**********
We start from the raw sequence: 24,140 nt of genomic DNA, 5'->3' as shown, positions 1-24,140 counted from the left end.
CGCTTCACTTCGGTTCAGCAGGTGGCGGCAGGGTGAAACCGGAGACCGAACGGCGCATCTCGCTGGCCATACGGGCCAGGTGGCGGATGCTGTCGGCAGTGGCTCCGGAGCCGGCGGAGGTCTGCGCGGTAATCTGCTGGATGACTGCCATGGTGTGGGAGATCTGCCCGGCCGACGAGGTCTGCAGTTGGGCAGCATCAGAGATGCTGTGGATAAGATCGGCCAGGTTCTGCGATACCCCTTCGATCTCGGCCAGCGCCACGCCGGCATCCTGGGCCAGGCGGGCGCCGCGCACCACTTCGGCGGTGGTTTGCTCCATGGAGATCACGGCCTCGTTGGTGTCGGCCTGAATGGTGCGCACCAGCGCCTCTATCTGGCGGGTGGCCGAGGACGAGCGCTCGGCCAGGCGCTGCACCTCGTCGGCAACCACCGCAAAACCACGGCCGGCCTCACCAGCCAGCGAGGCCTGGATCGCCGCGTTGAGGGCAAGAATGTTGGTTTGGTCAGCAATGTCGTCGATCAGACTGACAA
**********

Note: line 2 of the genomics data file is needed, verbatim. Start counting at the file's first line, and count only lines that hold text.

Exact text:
CGCTTCACTTCGGTTCAGCAGGTGGCGGCAGGGTGAAACCGGAGACCGAACGGCGCATCTCGCTGGCCATACGGGCCAGGTGGCGGATGCTGTCGGCAGTGGCTCCGGAGCCGGCGGAGGTCTGCGCGGTAATCTGCTGGATGACTGCCATGGTGTGGGAGATCTGCCCGGCCGACGAGGTCTGCAGTTGGGCAGCATCAGAGATGCTGTGGATAAGATCGGCCAGGTTCTGCGATACCCCTTCGATCTCGGCCAGCGCCACGCCGGCATCCTGGGCCAGGCGGGCGCCGCGCACCACTTCGGCGGTGGTTTGCTCCATGGAGATCACGGCCTCGTTGGTGTCGGCCTGAATGGTGCGCACCAGCGCCTCTATCTGGCGGGTGGCCGAGGACGAGCGCTCGGCCAGGCGCTGCACCTCGTCGGCAACCACCGCAAAACCACGGCCGGCCTCACCAGCCAGCGAGGCCTGGATCGCCGCGTTGAGGGCAAGAATGTTGGTTTGGTCAGCAATGTCGTCGATCAGACTGACAA